Lessons From The .460 S&W

Lessons From The .460 S&W
New shooter Tommy Richardson gets ready to shoot the .460 S&W.

It all started innocently enough a couple of months ago when I ran into my friend Tommy Richardson just after returning from filming a segment of Handguns television. "Man, do I have a gun for you to shoot," I told him.

Now Tommy is a total newbie when it comes to shooting, but beginning late last year I started taking him to the range. We started with a morning's classroom lesson in my dining room, reviewing gun nomenclature, how ammo works, and an extensive safety briefing. After that we headed to the local indoor range with a selection of handguns. I started him on .22s, then we moved on to .44 Specials (cowboy loads in a 5-inch 629, so no recoil to speak of), a .45 Colt and at the end a 9mm, my CZ 75, which being an all-steel gun is pretty much a pussycat.

He really seemed to enjoy it, and we shot another time or two, moving on to a 1911 and more work with various 9mms. So when I told him I had a gun for him to shoot, and it was a Smith & Wesson .460 XVR, I was only half serious. I've shot maybe 200 rounds out of a .460, enough to know it's not a gun for the casual shooter. But at the same time, Tommy's an enthusiastic person, and I figured the idea of getting to try such a powerful gun like the .460--something few everyday shooters get to see, let alone fire--would have a lot of appeal for him.


Weeks went by and it was hard to find time to get to the outdoor range where I normally shoot. There was no way I was touching off the .460 indoors. But Tommy asked a couple of times when we were going to shoot the .460, and I knew it wouldn't be long before I had to return the gun to Smith, so we packed up a bunch of guns and headed for Angeles Range.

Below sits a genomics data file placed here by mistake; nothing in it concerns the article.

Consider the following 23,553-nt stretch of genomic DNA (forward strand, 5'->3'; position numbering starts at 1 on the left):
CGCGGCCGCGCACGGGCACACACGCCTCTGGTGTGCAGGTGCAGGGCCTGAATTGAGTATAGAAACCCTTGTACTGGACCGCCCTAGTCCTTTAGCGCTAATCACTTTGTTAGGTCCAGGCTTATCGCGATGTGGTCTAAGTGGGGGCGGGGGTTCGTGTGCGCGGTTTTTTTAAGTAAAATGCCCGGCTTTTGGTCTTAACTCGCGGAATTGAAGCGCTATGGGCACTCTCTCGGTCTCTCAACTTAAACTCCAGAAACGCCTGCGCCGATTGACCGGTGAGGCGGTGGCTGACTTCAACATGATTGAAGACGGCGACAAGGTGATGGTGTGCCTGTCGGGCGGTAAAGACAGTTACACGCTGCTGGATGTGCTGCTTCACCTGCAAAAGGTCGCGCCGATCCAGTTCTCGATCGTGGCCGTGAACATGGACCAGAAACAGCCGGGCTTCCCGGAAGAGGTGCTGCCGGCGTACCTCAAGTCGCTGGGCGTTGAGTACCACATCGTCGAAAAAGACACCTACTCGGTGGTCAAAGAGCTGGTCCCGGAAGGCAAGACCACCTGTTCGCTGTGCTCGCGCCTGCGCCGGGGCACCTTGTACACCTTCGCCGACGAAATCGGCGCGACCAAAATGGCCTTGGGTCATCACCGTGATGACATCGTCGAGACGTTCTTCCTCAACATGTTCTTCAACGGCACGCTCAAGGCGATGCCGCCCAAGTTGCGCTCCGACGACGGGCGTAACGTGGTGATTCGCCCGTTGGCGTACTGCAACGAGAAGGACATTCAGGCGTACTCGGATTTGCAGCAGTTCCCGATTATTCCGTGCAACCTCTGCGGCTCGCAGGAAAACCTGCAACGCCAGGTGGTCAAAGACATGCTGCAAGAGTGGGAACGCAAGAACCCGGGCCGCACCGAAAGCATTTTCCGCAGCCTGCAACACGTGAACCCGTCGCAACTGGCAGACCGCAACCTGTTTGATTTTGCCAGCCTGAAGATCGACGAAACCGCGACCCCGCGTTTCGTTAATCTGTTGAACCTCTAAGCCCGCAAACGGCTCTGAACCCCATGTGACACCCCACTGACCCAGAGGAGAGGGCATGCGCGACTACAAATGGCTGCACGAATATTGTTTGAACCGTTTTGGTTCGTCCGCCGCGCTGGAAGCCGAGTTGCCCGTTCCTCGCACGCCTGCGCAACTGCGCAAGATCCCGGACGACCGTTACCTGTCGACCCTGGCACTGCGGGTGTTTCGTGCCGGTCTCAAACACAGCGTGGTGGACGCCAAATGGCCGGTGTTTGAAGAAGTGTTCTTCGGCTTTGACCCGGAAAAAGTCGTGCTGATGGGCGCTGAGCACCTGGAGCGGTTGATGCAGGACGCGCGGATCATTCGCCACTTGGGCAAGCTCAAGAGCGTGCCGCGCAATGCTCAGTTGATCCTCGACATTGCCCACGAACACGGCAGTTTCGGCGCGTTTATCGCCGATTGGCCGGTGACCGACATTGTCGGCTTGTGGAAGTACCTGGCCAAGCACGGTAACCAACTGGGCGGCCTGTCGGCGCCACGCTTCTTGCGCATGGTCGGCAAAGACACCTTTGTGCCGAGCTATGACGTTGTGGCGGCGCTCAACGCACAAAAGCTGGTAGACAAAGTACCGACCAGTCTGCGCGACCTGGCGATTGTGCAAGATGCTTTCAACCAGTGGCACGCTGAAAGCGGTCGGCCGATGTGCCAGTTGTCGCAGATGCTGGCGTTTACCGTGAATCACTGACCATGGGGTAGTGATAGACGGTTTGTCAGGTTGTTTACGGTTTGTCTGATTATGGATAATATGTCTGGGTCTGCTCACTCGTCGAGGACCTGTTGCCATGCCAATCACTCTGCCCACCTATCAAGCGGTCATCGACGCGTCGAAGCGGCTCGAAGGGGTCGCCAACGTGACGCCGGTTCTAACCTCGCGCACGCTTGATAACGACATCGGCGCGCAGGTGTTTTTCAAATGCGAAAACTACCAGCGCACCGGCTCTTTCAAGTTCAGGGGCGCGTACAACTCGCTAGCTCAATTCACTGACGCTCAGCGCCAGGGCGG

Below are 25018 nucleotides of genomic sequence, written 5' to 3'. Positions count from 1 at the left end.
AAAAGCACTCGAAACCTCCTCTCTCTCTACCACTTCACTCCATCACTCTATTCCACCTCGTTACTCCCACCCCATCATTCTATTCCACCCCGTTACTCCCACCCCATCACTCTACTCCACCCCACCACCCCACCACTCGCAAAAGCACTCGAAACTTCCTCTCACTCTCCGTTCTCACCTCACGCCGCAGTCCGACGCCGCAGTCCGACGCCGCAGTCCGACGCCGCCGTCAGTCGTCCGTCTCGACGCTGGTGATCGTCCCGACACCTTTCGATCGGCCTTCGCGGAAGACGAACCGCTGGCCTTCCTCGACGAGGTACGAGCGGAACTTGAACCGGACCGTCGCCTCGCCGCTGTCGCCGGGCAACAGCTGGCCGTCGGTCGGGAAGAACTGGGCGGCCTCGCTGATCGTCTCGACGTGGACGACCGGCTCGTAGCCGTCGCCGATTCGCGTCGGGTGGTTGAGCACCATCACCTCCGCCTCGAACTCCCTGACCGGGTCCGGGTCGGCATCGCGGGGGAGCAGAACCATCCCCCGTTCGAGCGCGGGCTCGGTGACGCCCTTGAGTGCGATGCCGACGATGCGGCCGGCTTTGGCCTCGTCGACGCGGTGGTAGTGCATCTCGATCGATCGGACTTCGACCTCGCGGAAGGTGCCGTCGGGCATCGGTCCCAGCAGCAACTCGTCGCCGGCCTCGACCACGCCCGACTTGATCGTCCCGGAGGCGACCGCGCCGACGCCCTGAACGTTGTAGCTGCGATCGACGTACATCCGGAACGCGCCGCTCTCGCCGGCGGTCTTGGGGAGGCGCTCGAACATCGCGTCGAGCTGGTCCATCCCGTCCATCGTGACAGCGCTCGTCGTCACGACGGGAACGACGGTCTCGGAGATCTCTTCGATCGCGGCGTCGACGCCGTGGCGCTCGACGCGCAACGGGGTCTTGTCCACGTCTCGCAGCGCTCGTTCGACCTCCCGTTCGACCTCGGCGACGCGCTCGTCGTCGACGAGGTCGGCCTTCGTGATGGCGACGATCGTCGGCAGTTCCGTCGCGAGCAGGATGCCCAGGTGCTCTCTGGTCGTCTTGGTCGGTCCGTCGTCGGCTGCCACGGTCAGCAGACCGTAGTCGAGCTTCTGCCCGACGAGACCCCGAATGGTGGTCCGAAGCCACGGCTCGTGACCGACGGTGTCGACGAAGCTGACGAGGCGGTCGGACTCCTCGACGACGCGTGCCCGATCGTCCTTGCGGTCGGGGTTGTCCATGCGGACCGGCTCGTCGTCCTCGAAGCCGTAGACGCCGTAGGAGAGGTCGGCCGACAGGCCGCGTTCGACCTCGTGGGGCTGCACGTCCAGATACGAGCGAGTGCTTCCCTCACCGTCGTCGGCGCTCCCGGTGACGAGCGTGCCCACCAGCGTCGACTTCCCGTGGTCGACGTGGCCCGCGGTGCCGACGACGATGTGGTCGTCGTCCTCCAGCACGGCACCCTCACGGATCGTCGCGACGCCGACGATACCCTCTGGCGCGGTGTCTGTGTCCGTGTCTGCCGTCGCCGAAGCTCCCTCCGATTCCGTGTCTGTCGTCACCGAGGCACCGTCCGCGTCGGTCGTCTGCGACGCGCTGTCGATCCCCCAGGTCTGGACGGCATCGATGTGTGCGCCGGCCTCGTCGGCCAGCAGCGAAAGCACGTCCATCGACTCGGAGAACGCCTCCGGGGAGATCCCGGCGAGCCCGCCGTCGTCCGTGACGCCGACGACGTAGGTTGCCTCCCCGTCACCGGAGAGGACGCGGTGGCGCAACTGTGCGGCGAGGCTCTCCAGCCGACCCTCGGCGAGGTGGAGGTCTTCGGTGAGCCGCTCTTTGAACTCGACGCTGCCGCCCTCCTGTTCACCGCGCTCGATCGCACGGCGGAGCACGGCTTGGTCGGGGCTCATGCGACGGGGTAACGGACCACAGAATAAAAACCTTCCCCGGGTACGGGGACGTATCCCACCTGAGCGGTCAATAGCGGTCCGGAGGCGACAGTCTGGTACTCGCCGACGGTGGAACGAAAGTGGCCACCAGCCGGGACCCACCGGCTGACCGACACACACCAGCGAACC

We started off with a Ruger Mark III .22, and he shot a Mossberg .223 rifle I was testing, along with my 10/22. Then we stepped up to my brand new Ed Brown, which was making its maiden voyage. And then it was time.


I shot it first, repeatedly missing the 100-yard gong, much to my embarrassment. (I was right around it, but I'll be damned if I could ring that stupid thing.) He shook his head. "That's a lot of gun." There was no way I was going to pressure him into shooting it, but since this was really the reason we'd made the trip, there was no way he wasn't going to try.

I handed him the gun, told him to keep his thumbs away from the cylinder. He dry fired it a few times, then slipped five huge cartridges into the cylinder. "Look, don't even try to hit anything until you get a feel for it," I told him. "Just aim at the backstop." And with that he fired, displaying admirable follow-through. At that point I wondered if he would just hand the gun back to me, but he fired again—and again, and again.

"Wow, that's a lot of gun," he said. Yep, I told him. It is.


We shot a bit more with the Ed Brown and the Mossberg, then I told him we'd pack up everything but the .22s and shoot some steel swingers to finish the session. "Okay," he said, "but I want to shoot the .460 again." After burning through a few hundred rounds of rimfire, we broke out the XVR, and Tommy ran another cylinder full of ammo through it, and I could tell he was really working his butt off to hit that gong. He didn't, but it wasn't for lack of trying.

"My hands are kind of numb," he told me later. "But that was really something." Time will tell whether I made a mistake of introducing him to a firearm that is beyond his skill level. Hell, it's a stretch for me. But there are times when an opportunity knocks, and I'll bet he'll tell people about shooting that .460 for a long time--plus now that he's shot it, he won't have cause to be afraid of recoil in any handgun, short of the .500 of course. But he doesn't have to worry about that on my account because, frankly, I've shot the .500 and it's too much gun for me. The .460 is my limit.


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